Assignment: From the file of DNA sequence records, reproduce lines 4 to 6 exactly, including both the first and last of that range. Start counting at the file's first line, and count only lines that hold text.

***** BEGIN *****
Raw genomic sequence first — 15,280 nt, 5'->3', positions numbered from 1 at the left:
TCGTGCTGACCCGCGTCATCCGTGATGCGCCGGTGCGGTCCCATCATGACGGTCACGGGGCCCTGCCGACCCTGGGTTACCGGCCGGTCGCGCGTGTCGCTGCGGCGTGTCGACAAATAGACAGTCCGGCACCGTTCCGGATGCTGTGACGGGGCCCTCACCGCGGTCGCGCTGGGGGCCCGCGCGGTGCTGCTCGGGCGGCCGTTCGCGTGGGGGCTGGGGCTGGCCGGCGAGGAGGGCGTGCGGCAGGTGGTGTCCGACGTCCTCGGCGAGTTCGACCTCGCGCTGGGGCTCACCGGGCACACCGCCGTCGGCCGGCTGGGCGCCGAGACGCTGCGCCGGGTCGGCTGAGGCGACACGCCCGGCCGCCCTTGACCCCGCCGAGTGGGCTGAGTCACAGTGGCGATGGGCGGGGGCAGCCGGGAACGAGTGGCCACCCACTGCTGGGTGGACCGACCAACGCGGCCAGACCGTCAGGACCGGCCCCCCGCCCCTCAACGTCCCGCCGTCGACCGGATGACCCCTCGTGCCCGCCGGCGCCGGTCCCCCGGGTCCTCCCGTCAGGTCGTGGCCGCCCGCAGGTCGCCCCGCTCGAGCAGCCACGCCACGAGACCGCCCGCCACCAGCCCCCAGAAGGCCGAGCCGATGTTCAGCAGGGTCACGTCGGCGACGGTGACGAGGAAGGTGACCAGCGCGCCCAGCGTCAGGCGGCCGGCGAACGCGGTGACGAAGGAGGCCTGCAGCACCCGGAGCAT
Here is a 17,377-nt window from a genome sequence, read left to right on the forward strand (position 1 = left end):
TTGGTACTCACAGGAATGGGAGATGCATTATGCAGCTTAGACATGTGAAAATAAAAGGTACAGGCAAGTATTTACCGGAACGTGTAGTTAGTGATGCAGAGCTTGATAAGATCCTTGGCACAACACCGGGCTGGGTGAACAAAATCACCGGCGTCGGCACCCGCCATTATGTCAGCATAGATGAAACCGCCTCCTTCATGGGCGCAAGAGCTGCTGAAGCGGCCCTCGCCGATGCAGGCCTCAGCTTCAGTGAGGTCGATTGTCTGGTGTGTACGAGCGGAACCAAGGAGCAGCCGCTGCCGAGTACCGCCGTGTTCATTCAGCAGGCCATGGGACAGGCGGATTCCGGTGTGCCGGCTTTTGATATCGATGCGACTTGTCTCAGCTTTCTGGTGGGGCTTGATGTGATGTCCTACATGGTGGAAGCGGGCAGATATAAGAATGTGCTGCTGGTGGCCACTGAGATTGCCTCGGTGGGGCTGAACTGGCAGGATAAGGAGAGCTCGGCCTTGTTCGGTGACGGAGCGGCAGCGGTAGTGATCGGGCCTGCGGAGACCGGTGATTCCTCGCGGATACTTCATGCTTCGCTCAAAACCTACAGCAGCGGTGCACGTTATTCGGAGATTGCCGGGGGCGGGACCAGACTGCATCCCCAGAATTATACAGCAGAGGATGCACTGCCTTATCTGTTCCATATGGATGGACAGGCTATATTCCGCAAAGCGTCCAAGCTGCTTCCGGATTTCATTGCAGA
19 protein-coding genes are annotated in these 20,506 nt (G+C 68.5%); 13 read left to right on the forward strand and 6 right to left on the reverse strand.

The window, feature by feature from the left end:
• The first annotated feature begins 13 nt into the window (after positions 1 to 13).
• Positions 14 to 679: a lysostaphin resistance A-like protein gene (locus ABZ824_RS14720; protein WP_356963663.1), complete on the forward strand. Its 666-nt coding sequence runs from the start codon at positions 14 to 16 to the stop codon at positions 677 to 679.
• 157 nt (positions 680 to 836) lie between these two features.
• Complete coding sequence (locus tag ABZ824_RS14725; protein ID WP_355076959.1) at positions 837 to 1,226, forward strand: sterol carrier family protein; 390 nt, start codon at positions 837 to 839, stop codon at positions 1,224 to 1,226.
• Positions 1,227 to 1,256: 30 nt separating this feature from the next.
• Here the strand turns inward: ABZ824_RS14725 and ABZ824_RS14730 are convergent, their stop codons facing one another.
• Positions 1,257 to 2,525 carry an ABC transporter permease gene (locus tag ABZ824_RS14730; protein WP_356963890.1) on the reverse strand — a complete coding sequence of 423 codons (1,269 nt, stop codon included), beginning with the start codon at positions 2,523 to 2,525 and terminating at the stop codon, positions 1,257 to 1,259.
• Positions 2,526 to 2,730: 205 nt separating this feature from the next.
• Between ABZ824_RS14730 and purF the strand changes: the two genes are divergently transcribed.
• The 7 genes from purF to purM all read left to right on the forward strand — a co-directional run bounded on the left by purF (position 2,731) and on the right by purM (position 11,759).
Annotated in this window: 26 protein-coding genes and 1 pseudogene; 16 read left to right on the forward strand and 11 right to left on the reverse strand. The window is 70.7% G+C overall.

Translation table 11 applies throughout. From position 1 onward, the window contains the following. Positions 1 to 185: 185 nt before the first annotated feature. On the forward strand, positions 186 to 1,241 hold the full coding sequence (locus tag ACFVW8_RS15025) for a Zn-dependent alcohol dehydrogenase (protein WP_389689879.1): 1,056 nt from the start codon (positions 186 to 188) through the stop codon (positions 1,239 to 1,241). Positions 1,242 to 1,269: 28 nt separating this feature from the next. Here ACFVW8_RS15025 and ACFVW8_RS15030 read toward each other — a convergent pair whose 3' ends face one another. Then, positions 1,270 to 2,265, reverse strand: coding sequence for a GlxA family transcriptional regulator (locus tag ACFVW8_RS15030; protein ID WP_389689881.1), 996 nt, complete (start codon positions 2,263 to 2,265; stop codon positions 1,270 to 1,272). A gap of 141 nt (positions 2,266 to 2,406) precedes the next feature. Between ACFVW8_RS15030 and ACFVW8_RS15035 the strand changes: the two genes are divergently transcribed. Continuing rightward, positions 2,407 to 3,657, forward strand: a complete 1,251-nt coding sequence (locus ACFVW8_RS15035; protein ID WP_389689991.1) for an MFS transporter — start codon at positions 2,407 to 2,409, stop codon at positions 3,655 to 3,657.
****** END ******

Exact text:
TTGGTACTCACAGGAATGGGAGATGCATTATGCAGCTTAGACATGTGAAAATAAAAGGTACAGGCAAGTATTTACCGGAACGTGTAGTTAGTGATGCAGAGCTTGATAAGATCCTTGGCACAACACCGGGCTGGGTGAACAAAATCACCGGCGTCGGCACCCGCCATTATGTCAGCATAGATGAAACCGCCTCCTTCATGGGCGCAAGAGCTGCTGAAGCGGCCCTCGCCGATGCAGGCCTCAGCTTCAGTGAGGTCGATTGTCTGGTGTGTACGAGCGGAACCAAGGAGCAGCCGCTGCCGAGTACCGCCGTGTTCATTCAGCAGGCCATGGGACAGGCGGATTCCGGTGTGCCGGCTTTTGATATCGATGCGACTTGTCTCAGCTTTCTGGTGGGGCTTGATGTGATGTCCTACATGGTGGAAGCGGGCAGATATAAGAATGTGCTGCTGGTGGCCACTGAGATTGCCTCGGTGGGGCTGAACTGGCAGGATAAGGAGAGCTCGGCCTTGTTCGGTGACGGAGCGGCAGCGGTAGTGATCGGGCCTGCGGAGACCGGTGATTCCTCGCGGATACTTCATGCTTCGCTCAAAACCTACAGCAGCGGTGCACGTTATTCGGAGATTGCCGGGGGCGGGACCAGACTGCATCCCCAGAATTATACAGCAGAGGATGCACTGCCTTATCTGTTCCATATGGATGGACAGGCTATATTCCGCAAAGCGTCCAAGCTGCTTCCGGATTTCATTGCAGA
19 protein-coding genes are annotated in these 20,506 nt (G+C 68.5%); 13 read left to right on the forward strand and 6 right to left on the reverse strand.

The window, feature by feature from the left end: